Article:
Republicans Expected to Oppose 'Technical Correction' on Cable Bills

Voters get upset when an existing tax is raised, but they really get upset when someone notifies them personally. Sometimes a property tax increase slips by because the mortgage company pays it out of escrow. A new wheel tax has ousted many a public official, because it's new and it is highly visible. You will recall the tax revolt and subsequent recall referendum when Knox County passed a wheel tax.

The Legislature is poised to institute a tax increase on most state consumers and the worry they have is that the people taxed will likely get a letter in the mail telling them about it and who did it. When every cable subscriber in the state gets a letter from their cable provider telling them their bill is going up every month—thanks to their local legislator—they are not going to be pleased.

I'm sure most legislators can just explain to their constituents that it isn't a tax—it's a technical correction. Gov. Phil Bredesen has had "technical corrections" in most all his budgets. It is usually couched as closing a loophole in the tax law and it has added millions to state coffers over the last seven years. This year it's a correction to the code that taxes satellite TV, but has a partial exemption for cable subscribers.

House Republicans have started to stir, and some of Bredesen's Democrats may join them. It is, after all, an election year. Sure, the state budget is short and revenue and cuts are being sought. But a direct tax increase on consumers might not be the most politic thing to do.

The first $15 of your cable bill is tax exempt, and Bredesen proposes to tax the full amount. It comes out to just over $16 a year per subscriber.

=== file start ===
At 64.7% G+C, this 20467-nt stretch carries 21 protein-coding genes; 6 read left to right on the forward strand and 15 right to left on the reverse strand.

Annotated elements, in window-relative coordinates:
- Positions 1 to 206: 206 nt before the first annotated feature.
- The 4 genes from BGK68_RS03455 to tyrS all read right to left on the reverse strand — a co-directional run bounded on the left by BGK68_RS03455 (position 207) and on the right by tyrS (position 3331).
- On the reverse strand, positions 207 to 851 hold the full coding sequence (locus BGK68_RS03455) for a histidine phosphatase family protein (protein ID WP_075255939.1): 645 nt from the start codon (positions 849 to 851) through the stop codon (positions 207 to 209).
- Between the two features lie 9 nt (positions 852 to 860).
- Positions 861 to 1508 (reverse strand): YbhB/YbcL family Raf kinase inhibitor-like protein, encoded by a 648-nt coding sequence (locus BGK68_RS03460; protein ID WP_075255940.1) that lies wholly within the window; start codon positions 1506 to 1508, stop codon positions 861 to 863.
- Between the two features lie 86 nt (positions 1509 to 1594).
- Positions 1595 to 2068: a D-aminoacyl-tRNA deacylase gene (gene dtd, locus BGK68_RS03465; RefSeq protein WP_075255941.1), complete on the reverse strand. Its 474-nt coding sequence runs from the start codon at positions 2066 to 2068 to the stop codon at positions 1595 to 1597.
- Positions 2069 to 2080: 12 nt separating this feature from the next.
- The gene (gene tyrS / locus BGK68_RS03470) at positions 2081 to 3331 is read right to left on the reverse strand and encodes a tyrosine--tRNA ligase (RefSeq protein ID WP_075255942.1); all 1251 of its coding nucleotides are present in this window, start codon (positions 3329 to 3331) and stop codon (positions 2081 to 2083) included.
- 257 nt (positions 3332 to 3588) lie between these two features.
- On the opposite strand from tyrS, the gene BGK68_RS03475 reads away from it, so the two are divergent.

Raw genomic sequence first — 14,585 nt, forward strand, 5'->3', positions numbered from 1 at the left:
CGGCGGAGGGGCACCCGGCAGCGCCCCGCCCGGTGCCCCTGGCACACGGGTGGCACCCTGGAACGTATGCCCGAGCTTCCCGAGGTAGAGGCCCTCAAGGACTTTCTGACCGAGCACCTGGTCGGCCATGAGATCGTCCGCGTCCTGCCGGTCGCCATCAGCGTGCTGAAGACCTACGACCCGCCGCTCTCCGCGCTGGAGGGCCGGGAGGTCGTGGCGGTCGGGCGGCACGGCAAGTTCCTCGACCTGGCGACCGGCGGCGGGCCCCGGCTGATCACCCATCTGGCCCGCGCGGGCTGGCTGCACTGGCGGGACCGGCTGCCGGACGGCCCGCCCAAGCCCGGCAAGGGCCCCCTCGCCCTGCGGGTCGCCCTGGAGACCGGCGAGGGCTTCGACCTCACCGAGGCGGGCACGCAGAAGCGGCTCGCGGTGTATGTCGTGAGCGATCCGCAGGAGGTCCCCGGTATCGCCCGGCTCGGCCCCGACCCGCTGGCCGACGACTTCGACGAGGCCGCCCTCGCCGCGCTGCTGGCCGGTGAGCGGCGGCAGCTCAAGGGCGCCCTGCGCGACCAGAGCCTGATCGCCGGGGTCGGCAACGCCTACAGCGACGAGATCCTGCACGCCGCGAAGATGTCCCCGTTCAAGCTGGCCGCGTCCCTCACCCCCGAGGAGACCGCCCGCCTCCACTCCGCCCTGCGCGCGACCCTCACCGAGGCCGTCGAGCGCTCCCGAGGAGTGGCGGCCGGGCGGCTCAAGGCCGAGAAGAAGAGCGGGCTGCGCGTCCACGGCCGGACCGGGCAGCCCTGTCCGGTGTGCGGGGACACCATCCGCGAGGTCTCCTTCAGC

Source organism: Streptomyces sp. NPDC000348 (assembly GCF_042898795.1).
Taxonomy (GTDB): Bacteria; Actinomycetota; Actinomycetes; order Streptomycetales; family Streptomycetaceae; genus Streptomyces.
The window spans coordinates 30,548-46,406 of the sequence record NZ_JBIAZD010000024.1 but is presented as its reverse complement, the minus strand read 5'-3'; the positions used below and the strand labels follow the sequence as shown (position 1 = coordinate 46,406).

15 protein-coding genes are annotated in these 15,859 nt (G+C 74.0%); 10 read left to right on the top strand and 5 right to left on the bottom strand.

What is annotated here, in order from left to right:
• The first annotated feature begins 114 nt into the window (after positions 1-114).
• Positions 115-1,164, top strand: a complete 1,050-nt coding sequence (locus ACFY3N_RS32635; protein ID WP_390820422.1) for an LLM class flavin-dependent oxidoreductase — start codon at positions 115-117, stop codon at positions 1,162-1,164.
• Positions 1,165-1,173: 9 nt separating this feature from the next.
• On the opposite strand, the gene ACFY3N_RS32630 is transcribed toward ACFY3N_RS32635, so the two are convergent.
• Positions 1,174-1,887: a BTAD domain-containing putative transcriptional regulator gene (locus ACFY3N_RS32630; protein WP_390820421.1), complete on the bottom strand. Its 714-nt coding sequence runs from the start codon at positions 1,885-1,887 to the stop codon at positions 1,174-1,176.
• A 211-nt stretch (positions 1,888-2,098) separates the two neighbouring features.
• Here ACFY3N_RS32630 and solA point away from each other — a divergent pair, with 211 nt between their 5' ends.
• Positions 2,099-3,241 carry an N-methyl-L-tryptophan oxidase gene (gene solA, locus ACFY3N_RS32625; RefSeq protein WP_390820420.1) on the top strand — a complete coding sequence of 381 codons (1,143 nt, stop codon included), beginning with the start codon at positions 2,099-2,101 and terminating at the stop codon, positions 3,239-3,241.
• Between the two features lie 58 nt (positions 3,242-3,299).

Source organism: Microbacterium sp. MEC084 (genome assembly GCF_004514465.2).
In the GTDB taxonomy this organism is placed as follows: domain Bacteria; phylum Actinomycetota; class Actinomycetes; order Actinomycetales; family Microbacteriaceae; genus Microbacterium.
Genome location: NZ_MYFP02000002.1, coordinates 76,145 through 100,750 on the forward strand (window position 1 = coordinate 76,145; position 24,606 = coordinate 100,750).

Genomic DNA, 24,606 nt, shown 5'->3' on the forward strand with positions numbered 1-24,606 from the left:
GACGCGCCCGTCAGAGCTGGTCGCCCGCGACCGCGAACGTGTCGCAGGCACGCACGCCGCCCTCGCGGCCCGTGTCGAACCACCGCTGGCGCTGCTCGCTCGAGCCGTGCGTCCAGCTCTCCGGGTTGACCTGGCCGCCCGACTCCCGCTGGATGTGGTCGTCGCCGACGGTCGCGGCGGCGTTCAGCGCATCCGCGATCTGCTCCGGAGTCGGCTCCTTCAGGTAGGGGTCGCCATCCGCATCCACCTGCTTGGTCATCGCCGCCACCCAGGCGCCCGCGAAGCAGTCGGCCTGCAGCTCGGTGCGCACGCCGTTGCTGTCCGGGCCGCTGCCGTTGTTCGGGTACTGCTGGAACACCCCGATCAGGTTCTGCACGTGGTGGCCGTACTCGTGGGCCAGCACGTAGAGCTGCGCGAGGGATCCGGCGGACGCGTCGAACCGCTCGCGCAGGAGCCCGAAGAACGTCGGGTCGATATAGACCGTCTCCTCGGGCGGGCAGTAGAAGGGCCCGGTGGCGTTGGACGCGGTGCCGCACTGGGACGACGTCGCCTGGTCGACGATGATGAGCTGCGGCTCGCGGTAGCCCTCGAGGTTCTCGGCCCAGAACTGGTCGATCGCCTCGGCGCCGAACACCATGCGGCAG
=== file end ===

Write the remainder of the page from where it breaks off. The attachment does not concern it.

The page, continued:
The cable companies will tell you the reason they get the partial exemption to the tax is because they negotiated agreements to provide the service. They pay property tax to local governments on their equipment. They pay a fee "per pole" for running lines. They pay business taxes. They also provide community access channels that televise local government and public interest programming. The satellite companies don't have poles or public access channels and do not pay franchise fees.

The Bredesen administration will tell you that they are concerned about a lawsuit filed by the satellite companies over the inequity, and that the increase in the tax on cable subscribers is the only way to resolve it. But the suit was filed in 2002 and has been dormant for years. In other states where it has come to trial, the satellite companies have lost.

Bredesen's response to legislators objecting to "technical corrections" is to tell them to figure out a way to fill the budget gap without the revenue. Republican leaders are looking around to see what can be done. They are expected to announce a "no tax increase" platform. In a state budget of $28.4 billion, the additional $49 million is not a lot of money. A budget of $28.4 billion becomes a budget of $28.35 billion. It isn't a lot of money, but it allows the Republicans to show a little independence and separation on the side of lower taxes.

So it's a little bit of theater, but at least it is on the side of consumers. Last year the independence movement consisted of the Republican state Senate voting against a megasite industrial proposal in West Tennessee, which was a public relations disaster from which they had to retreat.

As to the disparity in satellite companies not having a discount on state sales tax, there is a solution that makes the lawsuit go away and restores equity. Give satellite companies the same discount. But the idea of cutting taxes instead of raising them doesn't appear to have any traction during this tough budget year.

Bredesen has shrewdly earmarked most of the cable tax increase for education, so he can say a vote against the cable increase is a vote against education. But money is money, and some other funds might substitute.